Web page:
The United Nations World Food Programme announces it is stepping up assistance to Ecuador’s most vulnerable areas following an earthquake that killed over 650 people.
A night curfew is imposed in North Darfur, Sudan, after armed groups looted and burned a United Nations World Food Programme warehouse and UNAMID facilities in Al-Fashir, stealing around 1,900 tonnes of food.
The Nobel Peace Prize is awarded to the United Nations World Food Programme "for its efforts to combat hunger, for its contribution to bettering conditions for peace in conflict-affected areas and for acting as a driving force in efforts to prevent the use of hunger as a weapon of war and conflict."
A meeting is held in Lima attended by representatives from Colombia, Peru, Ecuador, and Brazil, to develop requests for aid in regards to Venezuelan immigrants, which will be sent to organisations including the United Nations and International Red Cross. Yesterday, there was a similar meeting in Bogotá. A larger meeting has been set-up to be held in Quito in early September, to be attended by representatives from 14 countries and 10 international organisations.
Heavy rain pelts earthquake-hit Ecuador causing floods, mostly in the town of Alluriquin in the Santo Domingo de los Tsáchilas Province, killing at least four people and injuring several more. About 300 people have been affected by the floods after a local river burst its banks, engulfing the town with water.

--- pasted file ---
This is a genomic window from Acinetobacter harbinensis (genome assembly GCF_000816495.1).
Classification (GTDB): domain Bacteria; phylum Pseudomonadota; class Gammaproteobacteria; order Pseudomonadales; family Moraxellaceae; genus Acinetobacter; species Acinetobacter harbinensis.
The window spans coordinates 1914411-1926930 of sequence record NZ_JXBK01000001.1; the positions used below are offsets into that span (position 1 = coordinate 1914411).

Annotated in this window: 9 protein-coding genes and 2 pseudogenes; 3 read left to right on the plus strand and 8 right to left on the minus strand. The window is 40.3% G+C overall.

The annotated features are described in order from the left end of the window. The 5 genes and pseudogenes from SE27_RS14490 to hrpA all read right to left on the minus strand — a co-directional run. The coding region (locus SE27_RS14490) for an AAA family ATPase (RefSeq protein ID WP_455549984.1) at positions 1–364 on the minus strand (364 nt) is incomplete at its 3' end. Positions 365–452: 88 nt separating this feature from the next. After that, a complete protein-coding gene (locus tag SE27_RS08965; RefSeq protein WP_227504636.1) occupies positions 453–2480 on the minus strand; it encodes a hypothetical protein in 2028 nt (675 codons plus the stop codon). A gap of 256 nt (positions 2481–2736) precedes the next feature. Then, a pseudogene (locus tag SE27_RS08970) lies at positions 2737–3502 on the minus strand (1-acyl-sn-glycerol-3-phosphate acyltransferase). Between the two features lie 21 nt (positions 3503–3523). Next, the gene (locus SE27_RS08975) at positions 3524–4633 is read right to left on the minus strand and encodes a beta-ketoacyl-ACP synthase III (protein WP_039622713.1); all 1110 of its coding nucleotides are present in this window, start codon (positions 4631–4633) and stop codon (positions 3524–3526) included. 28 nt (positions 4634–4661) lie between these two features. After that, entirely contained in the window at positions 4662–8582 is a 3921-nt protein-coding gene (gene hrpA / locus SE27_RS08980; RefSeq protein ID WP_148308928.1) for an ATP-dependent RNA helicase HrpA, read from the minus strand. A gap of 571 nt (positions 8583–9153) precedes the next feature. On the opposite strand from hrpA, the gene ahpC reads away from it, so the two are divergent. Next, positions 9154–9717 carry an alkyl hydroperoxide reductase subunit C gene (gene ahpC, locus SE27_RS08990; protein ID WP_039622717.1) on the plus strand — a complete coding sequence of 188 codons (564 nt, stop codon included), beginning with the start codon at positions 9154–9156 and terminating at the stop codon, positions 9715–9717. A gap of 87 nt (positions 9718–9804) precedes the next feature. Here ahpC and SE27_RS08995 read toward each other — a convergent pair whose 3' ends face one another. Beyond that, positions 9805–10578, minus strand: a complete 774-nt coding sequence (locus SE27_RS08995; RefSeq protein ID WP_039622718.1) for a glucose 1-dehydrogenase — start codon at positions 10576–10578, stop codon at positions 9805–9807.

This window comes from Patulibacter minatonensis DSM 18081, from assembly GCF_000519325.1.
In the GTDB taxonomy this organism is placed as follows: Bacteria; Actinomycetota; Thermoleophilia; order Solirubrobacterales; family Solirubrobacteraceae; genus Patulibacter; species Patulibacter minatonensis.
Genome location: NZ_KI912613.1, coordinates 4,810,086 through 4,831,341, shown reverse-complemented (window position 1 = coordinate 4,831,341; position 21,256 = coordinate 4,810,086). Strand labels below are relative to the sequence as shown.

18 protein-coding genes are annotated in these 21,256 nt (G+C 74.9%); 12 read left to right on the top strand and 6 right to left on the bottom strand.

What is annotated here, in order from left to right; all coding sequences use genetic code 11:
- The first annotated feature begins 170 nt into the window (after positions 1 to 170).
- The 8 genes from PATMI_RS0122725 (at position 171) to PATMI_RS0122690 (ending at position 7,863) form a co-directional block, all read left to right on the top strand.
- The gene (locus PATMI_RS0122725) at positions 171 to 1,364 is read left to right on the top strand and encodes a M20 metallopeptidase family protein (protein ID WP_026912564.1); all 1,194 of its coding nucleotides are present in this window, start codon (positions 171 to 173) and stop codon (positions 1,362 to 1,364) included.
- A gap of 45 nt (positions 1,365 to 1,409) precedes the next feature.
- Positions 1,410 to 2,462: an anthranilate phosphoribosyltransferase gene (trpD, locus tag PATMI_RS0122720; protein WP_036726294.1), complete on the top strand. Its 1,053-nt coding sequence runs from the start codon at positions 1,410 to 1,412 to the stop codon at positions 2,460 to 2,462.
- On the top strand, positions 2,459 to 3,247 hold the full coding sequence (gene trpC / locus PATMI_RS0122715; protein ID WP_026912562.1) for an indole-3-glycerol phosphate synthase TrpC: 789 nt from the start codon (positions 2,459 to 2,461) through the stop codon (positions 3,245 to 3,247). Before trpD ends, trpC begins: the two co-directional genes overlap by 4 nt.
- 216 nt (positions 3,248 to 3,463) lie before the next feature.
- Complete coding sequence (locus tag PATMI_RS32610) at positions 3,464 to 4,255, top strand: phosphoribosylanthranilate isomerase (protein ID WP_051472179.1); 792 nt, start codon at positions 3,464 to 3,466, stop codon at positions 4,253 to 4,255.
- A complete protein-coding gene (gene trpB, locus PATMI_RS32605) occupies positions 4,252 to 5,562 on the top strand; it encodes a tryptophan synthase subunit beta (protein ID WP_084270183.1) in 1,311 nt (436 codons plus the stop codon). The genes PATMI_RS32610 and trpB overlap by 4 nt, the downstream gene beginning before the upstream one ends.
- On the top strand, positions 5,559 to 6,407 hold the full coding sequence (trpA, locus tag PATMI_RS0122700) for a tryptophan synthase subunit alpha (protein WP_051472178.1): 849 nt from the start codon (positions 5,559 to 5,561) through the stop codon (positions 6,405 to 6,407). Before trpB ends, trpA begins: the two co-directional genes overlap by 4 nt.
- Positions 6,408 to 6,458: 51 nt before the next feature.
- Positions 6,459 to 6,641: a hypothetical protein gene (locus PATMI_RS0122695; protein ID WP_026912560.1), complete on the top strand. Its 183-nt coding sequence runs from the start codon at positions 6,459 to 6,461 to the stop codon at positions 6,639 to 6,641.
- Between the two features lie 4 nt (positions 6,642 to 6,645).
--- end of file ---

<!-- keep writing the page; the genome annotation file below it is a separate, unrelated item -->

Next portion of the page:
The death toll from Saturday's earthquake has risen to at least 480 with 1,700 missing. Another 2,500 have been injured. President Rafael Correa states it is the worst disaster in Ecuador in seven decades, and the reconstruction will have a "huge economic impact" on the country.
A magnitude 7.8 earthquake strikes off the coast of Ecuador, near the town of Muisne. The Pacific Tsunami Warning Center issues a tsunami alert for coastal areas of Ecuador and Colombia. At least 42 people are reported dead with deaths reported in the cities of Manta, Guayaquil and Portoviejo.
Ecuador says it will not drill for oil in the Yasuni National Park for at least a decade after being provided with $3.6 billion (£2.26 billion) - half the money it would receive from selling the oil - in a deal signed with the United Nations.